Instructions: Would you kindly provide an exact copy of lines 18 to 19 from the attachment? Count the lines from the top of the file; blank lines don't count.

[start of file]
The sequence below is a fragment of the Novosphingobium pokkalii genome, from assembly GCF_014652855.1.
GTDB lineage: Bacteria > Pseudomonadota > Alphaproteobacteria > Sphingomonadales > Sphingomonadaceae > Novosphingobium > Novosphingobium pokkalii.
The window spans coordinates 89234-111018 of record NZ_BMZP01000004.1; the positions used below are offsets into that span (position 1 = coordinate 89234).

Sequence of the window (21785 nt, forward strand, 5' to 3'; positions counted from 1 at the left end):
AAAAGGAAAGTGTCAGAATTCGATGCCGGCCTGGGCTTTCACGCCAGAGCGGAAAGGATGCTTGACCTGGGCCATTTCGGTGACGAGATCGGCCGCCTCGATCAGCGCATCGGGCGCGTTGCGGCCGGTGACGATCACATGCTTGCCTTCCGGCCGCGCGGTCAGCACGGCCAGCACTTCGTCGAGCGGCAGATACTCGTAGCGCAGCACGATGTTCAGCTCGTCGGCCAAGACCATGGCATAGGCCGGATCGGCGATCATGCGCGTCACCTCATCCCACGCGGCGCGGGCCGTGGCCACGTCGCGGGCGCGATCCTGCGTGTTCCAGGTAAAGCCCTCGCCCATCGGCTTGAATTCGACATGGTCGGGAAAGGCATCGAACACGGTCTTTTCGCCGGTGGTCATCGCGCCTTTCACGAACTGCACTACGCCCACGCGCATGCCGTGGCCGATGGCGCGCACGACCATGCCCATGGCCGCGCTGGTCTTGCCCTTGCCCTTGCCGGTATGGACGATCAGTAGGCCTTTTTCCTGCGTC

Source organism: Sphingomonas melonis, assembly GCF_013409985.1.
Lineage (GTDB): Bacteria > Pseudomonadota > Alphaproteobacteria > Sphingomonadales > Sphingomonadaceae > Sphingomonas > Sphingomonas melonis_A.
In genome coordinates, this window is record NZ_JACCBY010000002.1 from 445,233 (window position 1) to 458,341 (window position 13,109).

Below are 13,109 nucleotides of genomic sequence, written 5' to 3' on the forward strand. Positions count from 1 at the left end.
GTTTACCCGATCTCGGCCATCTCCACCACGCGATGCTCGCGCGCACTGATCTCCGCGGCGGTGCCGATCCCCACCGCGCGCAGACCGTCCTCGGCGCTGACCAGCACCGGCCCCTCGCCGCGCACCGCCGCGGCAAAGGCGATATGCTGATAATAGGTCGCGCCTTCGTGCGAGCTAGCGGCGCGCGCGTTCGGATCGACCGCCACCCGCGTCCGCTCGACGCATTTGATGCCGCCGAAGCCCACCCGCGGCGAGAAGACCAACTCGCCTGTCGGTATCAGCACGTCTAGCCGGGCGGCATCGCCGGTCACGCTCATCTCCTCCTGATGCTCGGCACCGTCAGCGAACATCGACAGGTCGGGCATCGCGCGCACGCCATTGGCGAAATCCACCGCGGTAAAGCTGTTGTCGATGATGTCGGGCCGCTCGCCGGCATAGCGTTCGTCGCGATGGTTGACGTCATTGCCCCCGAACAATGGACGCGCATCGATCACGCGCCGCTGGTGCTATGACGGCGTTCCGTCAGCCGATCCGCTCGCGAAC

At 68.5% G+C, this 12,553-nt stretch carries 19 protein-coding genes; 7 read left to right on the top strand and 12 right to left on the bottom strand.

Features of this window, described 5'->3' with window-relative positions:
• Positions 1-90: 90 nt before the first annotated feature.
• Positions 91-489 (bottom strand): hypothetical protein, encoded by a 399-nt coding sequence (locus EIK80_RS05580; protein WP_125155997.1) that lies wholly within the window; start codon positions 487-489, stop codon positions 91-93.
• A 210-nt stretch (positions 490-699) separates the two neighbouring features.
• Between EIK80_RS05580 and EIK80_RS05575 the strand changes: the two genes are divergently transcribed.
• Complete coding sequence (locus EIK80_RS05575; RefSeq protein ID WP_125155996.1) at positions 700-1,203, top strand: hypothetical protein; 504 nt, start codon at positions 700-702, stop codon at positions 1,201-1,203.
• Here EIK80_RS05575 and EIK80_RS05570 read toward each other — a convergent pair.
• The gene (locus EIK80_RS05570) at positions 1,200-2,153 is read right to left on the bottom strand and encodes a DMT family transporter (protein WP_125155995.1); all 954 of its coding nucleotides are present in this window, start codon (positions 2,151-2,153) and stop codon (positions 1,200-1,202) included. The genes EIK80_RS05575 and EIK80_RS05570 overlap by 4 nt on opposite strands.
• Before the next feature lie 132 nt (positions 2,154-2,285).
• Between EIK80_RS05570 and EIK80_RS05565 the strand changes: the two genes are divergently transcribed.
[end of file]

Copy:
• Here EIK80_RS05575 and EIK80_RS05570 read toward each other — a convergent pair.
• The gene (locus EIK80_RS05570) at positions 1,200-2,153 is read right to left on the bottom strand and encodes a DMT family transporter (protein WP_125155995.1); all 954 of its coding nucleotides are present in this window, start codon (positions 2,151-2,153) and stop codon (positions 1,200-1,202) included. The genes EIK80_RS05575 and EIK80_RS05570 overlap by 4 nt on opposite strands.